And you were saying?!
Recently we finished another boring week with 90% SQL Injections and simple XSSes, and arrived to a more interesting event: “Yet another” Microsoft bug that is been exploited before Microsoft thought to notifying anyone about it or fix it.
As one of the writers at SecuriTeam, I get emails (and comments) about “why do you publish information about vulnerability X when the vendor has not yet fixed the vulnerability ?”.
Well the problems with the vendors are not just Microsoft, but also Oracle, Cisco, and well almost (if not all) of the other vendors. The big vendors have created something that they call “Responsible Disclosure” where *they* decide if, when and how the vulnerabilities are going to be published (or not).
It may sound a good idea right? the vendor actually wants to fix the vulnerabilities that were found by the researchers (or should I say “hackers” for the newspapers?) and only when the situation is right, they release a fix and an advisory.
Amm.. lets see… Mike Lynn found a vulnerability on Cisco products that affects many of the Internet servers, and that can cause the internet to be actually “down” (what happened to the idea that even with nuclear war, the Internet will survive?). And Cisco on their side, are not going to fix this vulnerability soon, because it requires from people to actually replace the core of Cisco products.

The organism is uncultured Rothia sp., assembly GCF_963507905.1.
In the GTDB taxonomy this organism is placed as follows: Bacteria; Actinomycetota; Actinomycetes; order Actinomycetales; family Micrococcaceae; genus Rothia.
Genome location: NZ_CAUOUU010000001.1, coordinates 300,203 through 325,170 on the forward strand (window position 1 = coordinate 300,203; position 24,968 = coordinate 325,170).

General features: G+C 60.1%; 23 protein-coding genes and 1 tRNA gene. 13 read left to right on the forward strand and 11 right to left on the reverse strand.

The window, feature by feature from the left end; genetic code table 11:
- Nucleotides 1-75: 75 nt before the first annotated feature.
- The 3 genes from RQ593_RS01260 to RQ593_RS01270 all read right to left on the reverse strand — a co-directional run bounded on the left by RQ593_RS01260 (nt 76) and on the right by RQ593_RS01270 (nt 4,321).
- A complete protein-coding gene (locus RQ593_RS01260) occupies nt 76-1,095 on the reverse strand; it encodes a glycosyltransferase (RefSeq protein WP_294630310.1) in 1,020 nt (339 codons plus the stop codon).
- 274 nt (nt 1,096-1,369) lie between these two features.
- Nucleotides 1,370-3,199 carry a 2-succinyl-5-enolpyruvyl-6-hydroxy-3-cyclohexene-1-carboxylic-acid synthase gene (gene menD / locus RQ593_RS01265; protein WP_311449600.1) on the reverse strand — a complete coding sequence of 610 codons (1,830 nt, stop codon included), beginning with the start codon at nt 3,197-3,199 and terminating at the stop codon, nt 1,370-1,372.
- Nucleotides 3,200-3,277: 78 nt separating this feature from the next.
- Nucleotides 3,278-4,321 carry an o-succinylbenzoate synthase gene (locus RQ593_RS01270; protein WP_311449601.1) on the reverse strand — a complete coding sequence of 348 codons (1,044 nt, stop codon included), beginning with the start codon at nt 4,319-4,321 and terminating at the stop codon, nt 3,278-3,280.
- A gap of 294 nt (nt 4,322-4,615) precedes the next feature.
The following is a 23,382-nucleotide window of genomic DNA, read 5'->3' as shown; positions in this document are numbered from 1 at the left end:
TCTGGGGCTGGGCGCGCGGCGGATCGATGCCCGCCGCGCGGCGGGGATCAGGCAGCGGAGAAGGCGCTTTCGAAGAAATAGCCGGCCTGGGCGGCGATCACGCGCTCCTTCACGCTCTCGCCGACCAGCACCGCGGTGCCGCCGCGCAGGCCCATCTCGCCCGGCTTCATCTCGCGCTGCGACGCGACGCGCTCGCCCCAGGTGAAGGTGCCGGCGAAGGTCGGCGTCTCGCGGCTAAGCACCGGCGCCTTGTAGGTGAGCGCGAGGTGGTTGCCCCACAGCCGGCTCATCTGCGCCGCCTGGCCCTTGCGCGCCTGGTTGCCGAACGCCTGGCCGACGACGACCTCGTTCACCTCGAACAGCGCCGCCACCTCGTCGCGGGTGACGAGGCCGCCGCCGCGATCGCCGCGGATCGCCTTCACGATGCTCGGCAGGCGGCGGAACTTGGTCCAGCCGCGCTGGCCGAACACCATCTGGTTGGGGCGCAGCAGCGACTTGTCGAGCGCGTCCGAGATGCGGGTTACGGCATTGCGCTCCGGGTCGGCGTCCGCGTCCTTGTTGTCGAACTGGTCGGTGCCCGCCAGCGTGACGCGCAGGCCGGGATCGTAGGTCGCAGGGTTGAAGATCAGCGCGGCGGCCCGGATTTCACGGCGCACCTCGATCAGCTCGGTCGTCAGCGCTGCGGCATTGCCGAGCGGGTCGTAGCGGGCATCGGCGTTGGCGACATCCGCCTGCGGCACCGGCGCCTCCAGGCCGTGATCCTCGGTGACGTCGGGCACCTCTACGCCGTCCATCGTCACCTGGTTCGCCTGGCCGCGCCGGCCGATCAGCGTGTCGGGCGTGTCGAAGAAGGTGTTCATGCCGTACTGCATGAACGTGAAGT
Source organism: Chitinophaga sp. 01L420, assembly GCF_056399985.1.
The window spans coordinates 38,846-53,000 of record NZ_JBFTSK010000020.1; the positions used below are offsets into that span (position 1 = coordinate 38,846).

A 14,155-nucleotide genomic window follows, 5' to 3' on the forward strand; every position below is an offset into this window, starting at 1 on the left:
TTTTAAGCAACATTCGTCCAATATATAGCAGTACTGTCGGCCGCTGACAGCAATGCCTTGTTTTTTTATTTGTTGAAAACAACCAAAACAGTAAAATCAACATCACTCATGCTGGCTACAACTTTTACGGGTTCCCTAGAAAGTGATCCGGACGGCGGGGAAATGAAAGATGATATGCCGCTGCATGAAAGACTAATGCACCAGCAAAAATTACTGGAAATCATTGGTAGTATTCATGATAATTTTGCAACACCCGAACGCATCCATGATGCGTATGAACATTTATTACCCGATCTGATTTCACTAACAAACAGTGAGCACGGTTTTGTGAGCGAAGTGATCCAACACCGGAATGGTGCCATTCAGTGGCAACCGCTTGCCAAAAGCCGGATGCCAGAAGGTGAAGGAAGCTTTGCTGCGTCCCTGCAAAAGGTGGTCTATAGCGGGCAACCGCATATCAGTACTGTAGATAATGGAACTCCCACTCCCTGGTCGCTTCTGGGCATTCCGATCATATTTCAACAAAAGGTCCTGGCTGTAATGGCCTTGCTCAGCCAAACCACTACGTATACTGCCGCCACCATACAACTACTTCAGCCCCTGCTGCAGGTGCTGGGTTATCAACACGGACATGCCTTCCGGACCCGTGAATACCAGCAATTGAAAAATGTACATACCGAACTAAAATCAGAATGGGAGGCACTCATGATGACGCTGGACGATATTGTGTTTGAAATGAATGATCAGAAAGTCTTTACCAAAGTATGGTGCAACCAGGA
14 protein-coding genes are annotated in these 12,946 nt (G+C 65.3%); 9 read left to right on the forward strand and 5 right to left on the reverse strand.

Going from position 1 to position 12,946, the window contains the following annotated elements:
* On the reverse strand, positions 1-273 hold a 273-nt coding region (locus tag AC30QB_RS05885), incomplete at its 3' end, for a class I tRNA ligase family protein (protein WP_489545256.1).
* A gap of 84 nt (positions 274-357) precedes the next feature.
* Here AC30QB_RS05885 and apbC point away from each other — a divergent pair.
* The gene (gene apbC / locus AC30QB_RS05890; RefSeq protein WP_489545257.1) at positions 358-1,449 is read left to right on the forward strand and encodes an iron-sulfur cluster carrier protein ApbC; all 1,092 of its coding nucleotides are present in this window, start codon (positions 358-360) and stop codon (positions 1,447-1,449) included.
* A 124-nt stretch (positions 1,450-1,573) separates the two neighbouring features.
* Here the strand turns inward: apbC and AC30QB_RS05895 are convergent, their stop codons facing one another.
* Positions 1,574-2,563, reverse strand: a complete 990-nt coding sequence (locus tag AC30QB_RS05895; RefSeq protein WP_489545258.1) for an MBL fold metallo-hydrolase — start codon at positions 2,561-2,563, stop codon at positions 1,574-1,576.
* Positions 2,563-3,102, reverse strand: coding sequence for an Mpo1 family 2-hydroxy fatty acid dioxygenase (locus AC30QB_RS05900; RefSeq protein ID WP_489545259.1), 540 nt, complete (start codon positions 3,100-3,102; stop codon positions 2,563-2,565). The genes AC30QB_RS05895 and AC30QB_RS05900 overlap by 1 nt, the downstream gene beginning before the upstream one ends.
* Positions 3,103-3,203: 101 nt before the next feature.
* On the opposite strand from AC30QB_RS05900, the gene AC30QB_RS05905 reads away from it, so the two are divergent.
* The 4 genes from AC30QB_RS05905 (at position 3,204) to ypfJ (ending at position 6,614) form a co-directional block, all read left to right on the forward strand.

So Cisco filed a lawsuit against Mr. Lynn because of that vulnerability. Now instead of investing their resources on fixing the problem, their resources goes to PR and lawyers. HEY! the truth is still out there (like X files used to say).
Someone can still take advantage of it! It did not go away!
The fact that the vulnerability is not publicly known does not mean that no one can take advantage of it. It just means that it’s harder, nearly impossible to protect against it. And that’s before situations where the vendor does not accept the fact that there is a vulnerability on his product, and disavow the vulnerability or the researcher.
Now if a researcher does publish the vulnerability, then the customers (users) will require from the vendor to actually fix the problem. So now we can have a chance of fixing the problem, something that was impossible to have before.
Another problem is that many of the users out there (most of them, btw, do not read SecuriTeam )still did not fixed old vulnerabilities, not to mention newer ones… so why do they worry about Full disclosure of 0days in the first place ?!